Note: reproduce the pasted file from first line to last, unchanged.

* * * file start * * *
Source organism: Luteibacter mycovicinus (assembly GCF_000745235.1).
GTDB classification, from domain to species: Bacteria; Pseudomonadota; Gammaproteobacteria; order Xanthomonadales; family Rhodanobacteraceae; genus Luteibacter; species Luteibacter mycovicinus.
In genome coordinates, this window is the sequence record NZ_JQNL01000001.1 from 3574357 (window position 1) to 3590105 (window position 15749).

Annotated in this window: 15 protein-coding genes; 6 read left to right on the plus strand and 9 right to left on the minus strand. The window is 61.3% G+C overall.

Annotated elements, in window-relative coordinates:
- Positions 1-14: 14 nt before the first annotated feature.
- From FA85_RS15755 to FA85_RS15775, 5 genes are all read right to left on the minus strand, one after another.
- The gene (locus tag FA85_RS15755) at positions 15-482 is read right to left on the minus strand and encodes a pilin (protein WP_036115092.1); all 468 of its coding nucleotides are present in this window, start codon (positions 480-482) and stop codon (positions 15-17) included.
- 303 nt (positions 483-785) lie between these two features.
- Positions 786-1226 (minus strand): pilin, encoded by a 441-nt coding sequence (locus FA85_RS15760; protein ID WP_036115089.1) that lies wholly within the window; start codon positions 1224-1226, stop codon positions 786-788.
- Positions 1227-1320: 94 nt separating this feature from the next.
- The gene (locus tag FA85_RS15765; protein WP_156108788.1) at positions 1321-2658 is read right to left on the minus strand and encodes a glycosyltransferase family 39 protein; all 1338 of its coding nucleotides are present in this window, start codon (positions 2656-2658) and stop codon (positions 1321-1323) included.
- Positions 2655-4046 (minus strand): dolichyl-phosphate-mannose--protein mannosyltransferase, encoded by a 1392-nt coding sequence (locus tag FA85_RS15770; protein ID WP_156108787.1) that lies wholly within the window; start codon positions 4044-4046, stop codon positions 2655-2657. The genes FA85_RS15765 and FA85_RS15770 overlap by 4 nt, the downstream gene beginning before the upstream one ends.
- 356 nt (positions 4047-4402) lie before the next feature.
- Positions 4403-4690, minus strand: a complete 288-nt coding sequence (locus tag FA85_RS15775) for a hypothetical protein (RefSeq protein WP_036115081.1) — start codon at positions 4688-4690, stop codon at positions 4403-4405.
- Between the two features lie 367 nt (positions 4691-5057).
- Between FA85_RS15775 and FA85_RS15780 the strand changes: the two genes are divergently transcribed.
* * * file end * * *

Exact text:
Source organism: Luteibacter mycovicinus (assembly GCF_000745235.1).
GTDB classification, from domain to species: Bacteria; Pseudomonadota; Gammaproteobacteria; order Xanthomonadales; family Rhodanobacteraceae; genus Luteibacter; species Luteibacter mycovicinus.
In genome coordinates, this window is the sequence record NZ_JQNL01000001.1 from 3574357 (window position 1) to 3590105 (window position 15749).

Annotated in this window: 15 protein-coding genes; 6 read left to right on the plus strand and 9 right to left on the minus strand. The window is 61.3% G+C overall.

Annotated elements, in window-relative coordinates:
- Positions 1-14: 14 nt before the first annotated feature.
- From FA85_RS15755 to FA85_RS15775, 5 genes are all read right to left on the minus strand, one after another.
- The gene (locus tag FA85_RS15755) at positions 15-482 is read right to left on the minus strand and encodes a pilin (protein WP_036115092.1); all 468 of its coding nucleotides are present in this window, start codon (positions 480-482) and stop codon (positions 15-17) included.
- 303 nt (positions 483-785) lie between these two features.
- Positions 786-1226 (minus strand): pilin, encoded by a 441-nt coding sequence (locus FA85_RS15760; protein ID WP_036115089.1) that lies wholly within the window; start codon positions 1224-1226, stop codon positions 786-788.
- Positions 1227-1320: 94 nt separating this feature from the next.
- The gene (locus tag FA85_RS15765; protein WP_156108788.1) at positions 1321-2658 is read right to left on the minus strand and encodes a glycosyltransferase family 39 protein; all 1338 of its coding nucleotides are present in this window, start codon (positions 2656-2658) and stop codon (positions 1321-1323) included.
- Positions 2655-4046 (minus strand): dolichyl-phosphate-mannose--protein mannosyltransferase, encoded by a 1392-nt coding sequence (locus tag FA85_RS15770; protein ID WP_156108787.1) that lies wholly within the window; start codon positions 4044-4046, stop codon positions 2655-2657. The genes FA85_RS15765 and FA85_RS15770 overlap by 4 nt, the downstream gene beginning before the upstream one ends.
- 356 nt (positions 4047-4402) lie before the next feature.
- Positions 4403-4690, minus strand: a complete 288-nt coding sequence (locus tag FA85_RS15775) for a hypothetical protein (RefSeq protein WP_036115081.1) — start codon at positions 4688-4690, stop codon at positions 4403-4405.
- Between the two features lie 367 nt (positions 4691-5057).
- Between FA85_RS15775 and FA85_RS15780 the strand changes: the two genes are divergently transcribed.